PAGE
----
Don’t Let Your Startup Fail Because of These 4 Common Mistakes

What a difference only a few years makes. If someone came up to me on the street when I was in my twenties and asked me, “What are you doing with your life, Andy?” I probably would’ve laughed, swore at them for no reason, and texted my dealer to see when I could get my next fix.

I lived with one sole agenda during that earlier, darker period of my life when drugs and alcohol were all that mattered to me, and I didn’t care who I had to hurt along the way. I was cold and mean to them all: family, friends, and even just strangers. And as I slowly realized what I’d done with these relationships as well as with my career, I only turned to these substances more and more. Meth and alcohol were all that I looked for, day in and day out. I hit rock bottom with zero when, in 2003, I was locked up on drug charges and spent the next two years wasting away in prison.

But it wasn’t all for nothing. In prison, I was able to get support through a the Alcoholics Anonymous chapter, and this process allowed me to practice the 12 Principles of Recovery. This was truly the beginning of a new life for me. After getting out of prison, I enrolled in an web development course at the behest of a mentor, and I dived into it with all my effort. After a few months in the program I had regained enough of my self-esteem to run with my new passion and start a venture of my own.

And I’ve never looked back since. Sure, running a startup comes with its good days and its bad days, but I’m really happy to be channelling my efforts toward something productive, compared to what I was doing only a handful of years before.

In this new life I live, I get genuinely energized and inspired by learning and practicing what it takes to run my own business. And it’s a better feeling than I used to feel when I was abusing drugs and alcohol with people who I thought were friends.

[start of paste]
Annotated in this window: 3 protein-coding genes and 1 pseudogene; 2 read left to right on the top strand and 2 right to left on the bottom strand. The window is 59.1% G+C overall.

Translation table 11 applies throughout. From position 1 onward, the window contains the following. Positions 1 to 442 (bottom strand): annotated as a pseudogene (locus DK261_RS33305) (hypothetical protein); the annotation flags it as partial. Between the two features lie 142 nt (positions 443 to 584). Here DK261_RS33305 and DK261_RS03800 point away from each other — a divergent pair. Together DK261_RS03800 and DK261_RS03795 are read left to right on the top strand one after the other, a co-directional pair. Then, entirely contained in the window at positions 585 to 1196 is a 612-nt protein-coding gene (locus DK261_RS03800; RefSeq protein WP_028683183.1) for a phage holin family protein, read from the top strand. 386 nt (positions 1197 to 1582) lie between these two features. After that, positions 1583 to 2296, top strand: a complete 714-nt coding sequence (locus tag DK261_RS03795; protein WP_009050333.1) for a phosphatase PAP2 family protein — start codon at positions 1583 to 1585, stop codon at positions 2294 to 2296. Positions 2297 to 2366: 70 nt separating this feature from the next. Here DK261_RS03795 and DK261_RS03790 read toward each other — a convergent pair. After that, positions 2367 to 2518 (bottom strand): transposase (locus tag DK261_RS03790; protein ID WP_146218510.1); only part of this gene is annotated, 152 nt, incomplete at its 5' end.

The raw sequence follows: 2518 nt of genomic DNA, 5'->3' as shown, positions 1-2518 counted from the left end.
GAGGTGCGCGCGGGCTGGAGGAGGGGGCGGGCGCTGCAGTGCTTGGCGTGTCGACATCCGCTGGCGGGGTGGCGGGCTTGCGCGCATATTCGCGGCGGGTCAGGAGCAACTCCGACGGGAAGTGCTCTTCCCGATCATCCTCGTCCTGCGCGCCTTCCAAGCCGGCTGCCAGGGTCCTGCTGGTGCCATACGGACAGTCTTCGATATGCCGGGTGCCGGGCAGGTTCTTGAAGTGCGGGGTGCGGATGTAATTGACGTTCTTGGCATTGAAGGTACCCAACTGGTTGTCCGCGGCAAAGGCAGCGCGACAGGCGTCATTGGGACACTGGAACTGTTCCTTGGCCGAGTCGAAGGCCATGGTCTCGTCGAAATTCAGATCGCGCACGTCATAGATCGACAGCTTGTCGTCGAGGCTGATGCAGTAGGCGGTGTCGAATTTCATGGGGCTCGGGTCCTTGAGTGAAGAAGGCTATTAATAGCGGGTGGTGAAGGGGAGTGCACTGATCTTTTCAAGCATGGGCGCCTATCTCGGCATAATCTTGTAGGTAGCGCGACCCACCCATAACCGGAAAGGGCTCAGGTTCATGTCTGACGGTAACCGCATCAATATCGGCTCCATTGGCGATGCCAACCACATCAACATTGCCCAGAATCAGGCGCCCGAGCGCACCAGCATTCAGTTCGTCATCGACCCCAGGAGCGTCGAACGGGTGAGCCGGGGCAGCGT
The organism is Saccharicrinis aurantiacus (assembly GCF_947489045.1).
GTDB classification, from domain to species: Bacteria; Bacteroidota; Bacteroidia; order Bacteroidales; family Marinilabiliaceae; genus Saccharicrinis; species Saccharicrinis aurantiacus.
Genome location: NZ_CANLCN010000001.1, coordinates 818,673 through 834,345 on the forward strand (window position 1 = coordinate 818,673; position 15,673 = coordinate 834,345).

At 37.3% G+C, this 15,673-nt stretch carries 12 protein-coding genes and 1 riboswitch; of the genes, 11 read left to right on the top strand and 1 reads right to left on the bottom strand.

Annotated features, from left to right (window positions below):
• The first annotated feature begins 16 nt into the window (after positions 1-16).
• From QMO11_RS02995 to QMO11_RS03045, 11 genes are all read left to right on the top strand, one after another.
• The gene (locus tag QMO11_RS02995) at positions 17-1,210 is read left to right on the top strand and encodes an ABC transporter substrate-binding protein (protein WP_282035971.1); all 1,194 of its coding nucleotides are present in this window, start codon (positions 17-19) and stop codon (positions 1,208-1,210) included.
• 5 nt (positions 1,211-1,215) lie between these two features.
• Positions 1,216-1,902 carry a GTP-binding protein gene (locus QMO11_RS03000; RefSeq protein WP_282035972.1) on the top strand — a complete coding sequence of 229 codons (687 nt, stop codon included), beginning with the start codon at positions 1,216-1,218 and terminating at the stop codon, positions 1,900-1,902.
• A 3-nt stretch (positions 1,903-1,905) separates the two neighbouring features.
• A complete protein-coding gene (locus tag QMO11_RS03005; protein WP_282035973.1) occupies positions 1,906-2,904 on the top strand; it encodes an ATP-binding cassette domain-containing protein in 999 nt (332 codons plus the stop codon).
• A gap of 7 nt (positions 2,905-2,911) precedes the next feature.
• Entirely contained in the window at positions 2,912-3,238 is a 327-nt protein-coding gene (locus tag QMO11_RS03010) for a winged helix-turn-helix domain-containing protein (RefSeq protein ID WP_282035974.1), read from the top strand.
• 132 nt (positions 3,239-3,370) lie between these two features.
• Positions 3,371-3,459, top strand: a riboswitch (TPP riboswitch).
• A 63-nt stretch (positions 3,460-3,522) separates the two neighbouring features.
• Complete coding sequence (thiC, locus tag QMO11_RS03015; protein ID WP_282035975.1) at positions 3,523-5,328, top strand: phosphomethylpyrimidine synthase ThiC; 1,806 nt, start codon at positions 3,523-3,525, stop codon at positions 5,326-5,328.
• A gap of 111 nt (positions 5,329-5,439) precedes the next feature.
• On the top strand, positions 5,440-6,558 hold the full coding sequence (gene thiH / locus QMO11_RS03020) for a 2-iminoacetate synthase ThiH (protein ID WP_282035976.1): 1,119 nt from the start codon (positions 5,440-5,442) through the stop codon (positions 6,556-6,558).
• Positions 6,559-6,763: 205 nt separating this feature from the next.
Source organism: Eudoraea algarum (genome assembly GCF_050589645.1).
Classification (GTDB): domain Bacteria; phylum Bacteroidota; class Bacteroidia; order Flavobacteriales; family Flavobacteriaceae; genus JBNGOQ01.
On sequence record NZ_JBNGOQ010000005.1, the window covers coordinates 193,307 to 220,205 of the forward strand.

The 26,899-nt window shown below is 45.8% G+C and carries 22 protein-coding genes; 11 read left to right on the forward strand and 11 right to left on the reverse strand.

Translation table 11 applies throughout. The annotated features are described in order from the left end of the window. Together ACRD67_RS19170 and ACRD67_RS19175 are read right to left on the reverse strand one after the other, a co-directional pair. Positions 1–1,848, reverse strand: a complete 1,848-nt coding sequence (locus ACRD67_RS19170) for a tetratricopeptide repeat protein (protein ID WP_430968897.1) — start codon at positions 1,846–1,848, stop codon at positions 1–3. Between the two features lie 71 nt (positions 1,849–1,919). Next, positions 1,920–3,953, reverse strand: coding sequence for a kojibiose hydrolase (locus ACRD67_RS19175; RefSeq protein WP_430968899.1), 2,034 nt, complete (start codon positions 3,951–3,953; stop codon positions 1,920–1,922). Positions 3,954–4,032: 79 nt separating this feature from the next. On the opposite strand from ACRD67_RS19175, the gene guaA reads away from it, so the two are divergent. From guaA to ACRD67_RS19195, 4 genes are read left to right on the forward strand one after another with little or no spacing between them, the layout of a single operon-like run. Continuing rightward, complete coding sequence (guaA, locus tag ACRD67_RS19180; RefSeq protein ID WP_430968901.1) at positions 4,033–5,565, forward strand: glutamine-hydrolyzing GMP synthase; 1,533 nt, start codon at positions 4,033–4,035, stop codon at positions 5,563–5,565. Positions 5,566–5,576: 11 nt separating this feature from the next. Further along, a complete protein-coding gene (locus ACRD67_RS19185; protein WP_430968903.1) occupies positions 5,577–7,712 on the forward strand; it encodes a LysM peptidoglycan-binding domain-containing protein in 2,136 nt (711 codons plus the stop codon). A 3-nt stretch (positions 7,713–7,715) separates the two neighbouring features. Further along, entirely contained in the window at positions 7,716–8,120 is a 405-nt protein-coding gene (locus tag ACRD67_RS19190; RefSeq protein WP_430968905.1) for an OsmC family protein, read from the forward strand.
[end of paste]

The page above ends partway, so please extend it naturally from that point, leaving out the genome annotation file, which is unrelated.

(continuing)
Staying substance-free is my personal battle every day, and it’s taught me a lot about how to run a small business of my own. It’s given me a number of things that someone running a startup should avoid if they want their business to succeed.

So, in this post, I want to share with you 5 common mistakes that you should watch out for as you’re running your own startup.

Thinking You Can Do It All By Yourself

It takes a hell of a lot of personal motivation and drive to decide to run your own startup. If you don’t have an insane amount of confidence in yourself you’ll be struggling to make even the most simple decisions that every business owner must on a daily basis. If you run a startup, you’re your own advocate and I bet barely a day goes by without you convincing at least three other people of that fact.

But you can’t do it alone. You simply won’t make it.

Without the support for young, aspiring developers in the early 2000s, we wouldn’t even know of startups that are common household names today, like Facebook and Twitter. Nobody did it by his or herself.

In my case, my mom was the hero in my life who pulled me out of my daily nightmare of drug and alcohol abuse, and she also provided me with my first bit of seed funding when I designed a business plan for my own startup.

Successful entrepreneurs have great ideas and a great will to act on them. But if you’re pulling a series of all-nighters to make sure you keep up with all you need to do, something’s not working. This mentality can be unhealthy very quickly, and your business will not thrive because of it. Reach out to a friend, hire an employee (even just part time), and begin to surround yourself with other people who share your passion. You won’t regret it.

Missing Out On Taking Good Risks

As someone who has suffered from drug abuse, there are a number of ways that risk has  brought pain and suffering in my life. Friendships I’ve lost due to my substance addiction, family relationships that I’ve ruined, and wasting too many years of my life with substancesthere are countless examples of my risking everything for a quick high.